quasi experimental designs n.
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Quasi-Experimental Designs . Slides Prepared by Alison L. O’Malley. Passer Chapter 11 . Quasi-Experimentation . Quasi-experiments resemble experiments, but lack experimental control

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Quasi-Experimental Designs


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    1. Quasi-Experimental Designs Slides Prepared by Alison L. O’Malley Passer Chapter 11

    2. Quasi-Experimentation • Quasi-experiments resemble experiments, but lack experimental control • Generally, lack of random assignment is the key point of distinction between quasi-experiments and “true” experiments (Shadish, Cook, & Campbell, 2002) • Quasi-experiments are thus more vulnerable to internal validity threats If quasi-experiments lack experimental control, what good are they?

    3. Quasi-Experimentation:Designs without a control group • One-group posttest-only design • A treatment occurs and the DV is measured afterward What threats to interval validity are present here?

    4. Quasi-Experimentation:Designs without a control group • One-group pretest-posttest design • DV measured before and after treatment

    5. Quasi-Experimentation:Designs without a control group • Simple interrupted time-series design • DV repeatedly measured before and after a treatment • History is the primary threat to internal validity

    6. Quasi-Experimentation:Designs with a nonequivalent control group • Selection emerges as a major threat to internal validity • Selection may interact with other threats (i.e., selection interactions) • In such cases, the threat is labeled by replacing the term “selection” with “differential” (e.g., differential attrition, differential testing)

    7. Quasi-Experimentation:Posttest only with nonequivalent control group • Participants in one condition exposed to a treatment • Participants in the other nonequivalent condition are not exposed to the treatment • Outcome measures obtained from both groups • Lack of pretests poses difficulties in interpreting results

    8. Quasi-Experimentation:Pretest-posttest with nonequivalent control group • Pretreatment and posttreatment scores are obtained for a treatment group and a nonequivalent control group • What benefits are added by this research approach?

    9. Quasi-Experimentation:Simple interrupted time-series with nonequivalent control group • A series of pre- and posttreatment scores are obtained for a treatment group and a nonequivalent control group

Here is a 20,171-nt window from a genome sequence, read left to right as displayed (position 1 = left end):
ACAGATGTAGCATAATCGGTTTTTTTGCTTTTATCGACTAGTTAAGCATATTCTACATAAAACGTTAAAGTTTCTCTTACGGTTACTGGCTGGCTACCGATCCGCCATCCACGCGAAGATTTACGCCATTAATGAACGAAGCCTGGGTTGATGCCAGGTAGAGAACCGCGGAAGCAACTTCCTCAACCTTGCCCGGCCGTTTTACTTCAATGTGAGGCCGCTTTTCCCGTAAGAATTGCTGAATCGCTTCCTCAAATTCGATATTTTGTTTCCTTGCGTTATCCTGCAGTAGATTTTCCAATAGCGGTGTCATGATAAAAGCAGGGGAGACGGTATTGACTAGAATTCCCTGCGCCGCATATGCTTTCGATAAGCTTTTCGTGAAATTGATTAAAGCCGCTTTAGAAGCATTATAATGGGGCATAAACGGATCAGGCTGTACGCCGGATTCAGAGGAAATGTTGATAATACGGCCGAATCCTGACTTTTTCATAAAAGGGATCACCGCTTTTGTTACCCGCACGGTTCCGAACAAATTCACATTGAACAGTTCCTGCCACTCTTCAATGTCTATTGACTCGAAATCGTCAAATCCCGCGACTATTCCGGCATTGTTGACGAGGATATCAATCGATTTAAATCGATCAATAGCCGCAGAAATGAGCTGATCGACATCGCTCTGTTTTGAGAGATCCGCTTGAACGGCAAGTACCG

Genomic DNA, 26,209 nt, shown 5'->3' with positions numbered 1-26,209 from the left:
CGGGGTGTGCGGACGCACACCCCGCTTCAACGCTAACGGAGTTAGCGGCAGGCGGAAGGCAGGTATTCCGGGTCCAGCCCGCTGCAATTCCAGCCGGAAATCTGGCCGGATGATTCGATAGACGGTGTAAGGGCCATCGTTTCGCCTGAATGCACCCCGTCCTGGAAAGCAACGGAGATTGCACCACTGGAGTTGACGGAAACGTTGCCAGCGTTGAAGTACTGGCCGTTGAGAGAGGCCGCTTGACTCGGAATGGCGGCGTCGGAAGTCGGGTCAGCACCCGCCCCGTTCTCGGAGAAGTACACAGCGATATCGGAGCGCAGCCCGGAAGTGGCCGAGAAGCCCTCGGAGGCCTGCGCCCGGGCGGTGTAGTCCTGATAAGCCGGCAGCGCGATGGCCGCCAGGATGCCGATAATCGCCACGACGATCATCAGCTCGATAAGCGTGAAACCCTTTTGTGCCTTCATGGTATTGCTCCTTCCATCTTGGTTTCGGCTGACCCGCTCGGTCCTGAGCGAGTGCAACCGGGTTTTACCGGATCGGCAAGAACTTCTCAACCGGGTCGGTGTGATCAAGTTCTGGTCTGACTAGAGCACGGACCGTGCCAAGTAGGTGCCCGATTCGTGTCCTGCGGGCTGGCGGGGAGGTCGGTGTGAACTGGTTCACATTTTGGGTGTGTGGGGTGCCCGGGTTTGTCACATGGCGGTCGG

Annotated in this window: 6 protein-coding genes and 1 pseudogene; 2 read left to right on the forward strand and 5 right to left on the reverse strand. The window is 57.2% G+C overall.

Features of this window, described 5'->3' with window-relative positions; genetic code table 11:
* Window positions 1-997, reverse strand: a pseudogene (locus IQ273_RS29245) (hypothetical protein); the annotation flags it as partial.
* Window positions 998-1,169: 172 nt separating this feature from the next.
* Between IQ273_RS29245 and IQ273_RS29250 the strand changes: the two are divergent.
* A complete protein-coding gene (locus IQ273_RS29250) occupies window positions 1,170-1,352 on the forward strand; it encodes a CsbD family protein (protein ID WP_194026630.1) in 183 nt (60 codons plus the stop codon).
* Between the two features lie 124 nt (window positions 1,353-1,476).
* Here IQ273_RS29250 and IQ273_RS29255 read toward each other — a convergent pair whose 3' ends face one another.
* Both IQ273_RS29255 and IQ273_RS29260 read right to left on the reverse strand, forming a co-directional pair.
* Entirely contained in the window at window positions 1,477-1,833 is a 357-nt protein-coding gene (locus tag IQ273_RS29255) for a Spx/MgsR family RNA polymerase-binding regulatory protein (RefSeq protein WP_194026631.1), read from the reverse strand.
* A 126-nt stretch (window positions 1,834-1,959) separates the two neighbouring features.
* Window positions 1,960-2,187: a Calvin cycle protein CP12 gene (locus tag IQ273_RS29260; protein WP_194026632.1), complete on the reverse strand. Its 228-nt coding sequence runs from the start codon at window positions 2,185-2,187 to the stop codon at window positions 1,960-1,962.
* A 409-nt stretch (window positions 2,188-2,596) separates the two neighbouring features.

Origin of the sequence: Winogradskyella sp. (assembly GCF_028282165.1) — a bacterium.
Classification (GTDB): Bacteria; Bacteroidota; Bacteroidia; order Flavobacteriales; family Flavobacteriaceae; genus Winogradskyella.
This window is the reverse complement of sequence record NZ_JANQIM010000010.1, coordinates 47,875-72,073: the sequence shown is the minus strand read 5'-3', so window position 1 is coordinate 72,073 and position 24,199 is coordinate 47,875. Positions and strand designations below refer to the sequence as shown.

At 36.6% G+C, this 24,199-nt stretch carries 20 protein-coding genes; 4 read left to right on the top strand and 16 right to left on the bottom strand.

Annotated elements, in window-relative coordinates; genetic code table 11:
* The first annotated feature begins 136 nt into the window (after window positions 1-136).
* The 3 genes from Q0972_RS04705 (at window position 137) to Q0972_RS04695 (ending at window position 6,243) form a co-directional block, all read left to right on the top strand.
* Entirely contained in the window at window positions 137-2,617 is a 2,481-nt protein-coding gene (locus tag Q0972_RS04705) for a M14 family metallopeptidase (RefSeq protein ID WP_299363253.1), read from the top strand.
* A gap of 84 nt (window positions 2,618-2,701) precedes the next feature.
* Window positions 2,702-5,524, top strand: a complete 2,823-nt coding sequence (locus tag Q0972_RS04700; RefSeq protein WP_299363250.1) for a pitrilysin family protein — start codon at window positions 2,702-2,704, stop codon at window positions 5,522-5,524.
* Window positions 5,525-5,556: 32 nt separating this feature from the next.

10. Quasi-Experimentation:Simple interrupted time-series with nonequivalent control group • What information can be obtained from examining the pretreatment trend lines?

    11. Switching Replication Designs • One group receives a treatment while a nonequivalent group does not receive a treatment but is then exposed to treatment down the road • Can be used with both pretest-posttest and time-series designs • In the switching replication with treatment removal, the initial treatment group no longer receives the treatment once the control group is switched

    12. Switching Replication with Treatment Removal How might you improve the design of this study?

    13. Program Evaluation • Assesses the need for as well as the design, implementation, and effectiveness of a social intervention • What is a recent social intervention undertaken in your community?

    14. Program Evaluation • Much talk surrounds “evidence-based” programs and public policies • How do you know whether a program or policy works?

    15. Program Evaluation: Needs Assessment • Needs assessment determines whether there is a need for a social program, and if so, what is required to meet the need • Must acquire data from a wide range of sources

    16. Program Evaluation: Program Theory and Design Assessment • Rationale for designing a program in a particular way – theoretical and empirical justification

    17. Program Evaluation: Process Evaluation • Is program implemented as intended? • Also known as program monitoring

    18. Program Evaluation: Outcome Evaluation • Likely more comfortable terrain, as this deals with assessing program (treatment) effectiveness • If randomized controlled trials aren’t possible, turn to alternative designs

    19. Program Evaluation: Outcome Evaluation • Watch out for contamination, which occurs when knowledge, services, or other experiences intended for one group are unintentionally received by another group

    20. Program Evaluation: Efficiency Assessment • Cost-benefit analysis of program effectiveness • Is the program financially beneficial?

    21. Program Evaluation: Program Diffusion • Implementing and maintaining effective programs in other settings or with other groups Dissemination Adoption Implementation Sustainability